Answerman
Un-happy Endings

by Justin Sevakis, Feb 28th 2014

Greetings! I come to you this week on steroids! Literally!

I'm not kidding. I was having such horrible allergies this week that the doctors put me on a 6-day tour of steroids. I do not feel strong. I do not feel capable. I only feel a little drowsy and full of snot.

Anyway, let's get to some questions.


Corey asks:

Sentai Filmworks announced that they will be releasing MAOYU and HENNEKO on Blu-ray this summer as Japanese language only releases. The concerning part of this announcement is that all 12 episodes of each show will only be on one Blu-ray disc. A representative from Sentai Filmworks responded to this concern on FaceBook stating, "an English audio track takes up a lot of space on a Blu-ray disk, and since these releases contain just one audio track (Japanese audio), there is more than enough room on one Blu-ray disk for all episodes without degradation of quality." I know you cannot speak for Sentai Filmworks' Blu-ray encoding and authoring practices, but as a Blu-ray encoder and authorer yourself, in general, how feasible is it to produce a Blu-ray with 12 episodes of anime without visual artifacts?

Sentai Filmworks already doesn't have a decent reputation when it comes to releasing quality Blu-rays. Whether this reputation is warranted or not is up to debate -- the company has definitely released more than its share of poorly-made discs over the last few years, although they've also released plenty of problem-free discs as well. When this announcement came out, I admit, I cringed. 12 episodes on one disc? There's no WAY that could look good, right?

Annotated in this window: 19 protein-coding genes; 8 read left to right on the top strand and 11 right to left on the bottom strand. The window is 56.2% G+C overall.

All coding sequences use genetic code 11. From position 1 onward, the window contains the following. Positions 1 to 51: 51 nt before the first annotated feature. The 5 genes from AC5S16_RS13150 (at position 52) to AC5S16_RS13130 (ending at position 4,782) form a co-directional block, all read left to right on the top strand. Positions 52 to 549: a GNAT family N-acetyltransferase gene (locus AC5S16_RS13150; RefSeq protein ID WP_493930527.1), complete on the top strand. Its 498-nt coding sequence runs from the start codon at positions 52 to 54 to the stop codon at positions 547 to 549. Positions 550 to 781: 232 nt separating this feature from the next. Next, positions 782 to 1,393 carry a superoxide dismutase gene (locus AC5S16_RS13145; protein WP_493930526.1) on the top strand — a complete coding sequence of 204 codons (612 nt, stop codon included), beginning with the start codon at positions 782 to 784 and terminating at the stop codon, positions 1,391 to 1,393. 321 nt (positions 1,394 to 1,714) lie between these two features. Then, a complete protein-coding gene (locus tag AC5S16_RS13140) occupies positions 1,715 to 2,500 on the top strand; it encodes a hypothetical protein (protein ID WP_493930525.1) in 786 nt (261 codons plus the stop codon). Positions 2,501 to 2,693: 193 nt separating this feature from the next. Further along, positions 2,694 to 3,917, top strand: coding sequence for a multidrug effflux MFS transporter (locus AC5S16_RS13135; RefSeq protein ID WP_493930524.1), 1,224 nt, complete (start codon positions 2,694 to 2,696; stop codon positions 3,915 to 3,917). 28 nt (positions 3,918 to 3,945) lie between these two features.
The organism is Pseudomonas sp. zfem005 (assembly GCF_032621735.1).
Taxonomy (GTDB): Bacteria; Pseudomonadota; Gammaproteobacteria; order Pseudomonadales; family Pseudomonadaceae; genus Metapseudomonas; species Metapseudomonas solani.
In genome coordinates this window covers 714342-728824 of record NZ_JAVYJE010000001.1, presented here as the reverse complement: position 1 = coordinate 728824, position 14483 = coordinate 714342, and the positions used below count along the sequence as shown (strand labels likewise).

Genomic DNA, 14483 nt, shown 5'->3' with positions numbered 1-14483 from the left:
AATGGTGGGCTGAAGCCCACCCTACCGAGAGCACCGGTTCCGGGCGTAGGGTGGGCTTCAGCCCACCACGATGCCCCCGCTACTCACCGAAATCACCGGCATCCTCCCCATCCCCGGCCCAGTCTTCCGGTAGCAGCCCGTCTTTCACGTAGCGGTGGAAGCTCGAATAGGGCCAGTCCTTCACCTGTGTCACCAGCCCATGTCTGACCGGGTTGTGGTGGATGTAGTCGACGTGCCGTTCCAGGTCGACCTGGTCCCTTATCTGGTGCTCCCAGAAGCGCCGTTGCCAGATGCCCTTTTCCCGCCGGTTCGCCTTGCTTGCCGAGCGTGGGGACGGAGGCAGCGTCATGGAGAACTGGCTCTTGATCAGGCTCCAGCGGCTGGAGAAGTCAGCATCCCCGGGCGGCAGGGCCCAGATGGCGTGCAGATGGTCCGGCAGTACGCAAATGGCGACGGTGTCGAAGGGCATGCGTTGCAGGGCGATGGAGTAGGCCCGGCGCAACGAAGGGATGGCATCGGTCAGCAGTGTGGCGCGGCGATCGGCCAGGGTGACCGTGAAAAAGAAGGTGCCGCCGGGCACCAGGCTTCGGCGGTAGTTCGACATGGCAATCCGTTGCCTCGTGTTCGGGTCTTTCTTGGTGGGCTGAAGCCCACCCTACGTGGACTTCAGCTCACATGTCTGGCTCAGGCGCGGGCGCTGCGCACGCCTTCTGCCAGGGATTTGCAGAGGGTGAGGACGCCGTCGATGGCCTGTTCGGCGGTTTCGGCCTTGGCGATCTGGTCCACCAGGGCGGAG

For those who have never compressed video before, you basically add up all of the video that you're putting on a disc, add in how much space you need for audio tracks, and then do some math (there are apps for this) to come out with how much data you can give the video stream so that you're using as much of the disc as possible. After all, the more data you can dedicate to the video, the better the quality.

So, 12 episodes of a 24-minute show comes out to 4.8 hours, or 288 minutes. With one audio track (assuming stereo 16-bit uncompressed LPCM), plugging all these numbers into my bitrate calculator, that comes out to a bitrate of about 20 Mbps. Which isn't actually too bad. I've never gone under 23 Mbps on any of my discs, but anime is fairly easy to compress, so it might be enough. I've seen Hollywood features with video bitrates that low, and they've looked just fine.

That said, I would hope that they tested and scrutinized this setting, and that they were really careful before cramming that much on a single Blu-ray. I try to talk all of my clients out of putting any more than 4 hours on a disc, but with just a single stereo audio track, it might be OK. I guess we'll have to wait and see how this one turns out.


Spacesheep Kinlyu asks:

Of all the novel-based anime series that I've watched, there isn't one that comes close to ending they way it's supposed to be, and many of them (like Kamisama no Inai Nichiyōbi, The Legend of the Legendary Heroes or Tatakau Shisho) end in the middle of the main plot. How come these anime are always so short? Why do they even introduce the main plot if they never get to the end? Even for a popular series like Durarara!! there's no second season or any talk of the novels getting translated, although the manga spinoffs are still going in Japan. Can you explain why novel-based anime get so little attention?

I wouldn't say that they don't get attention, so much as the people involved in the money side of things lose interest.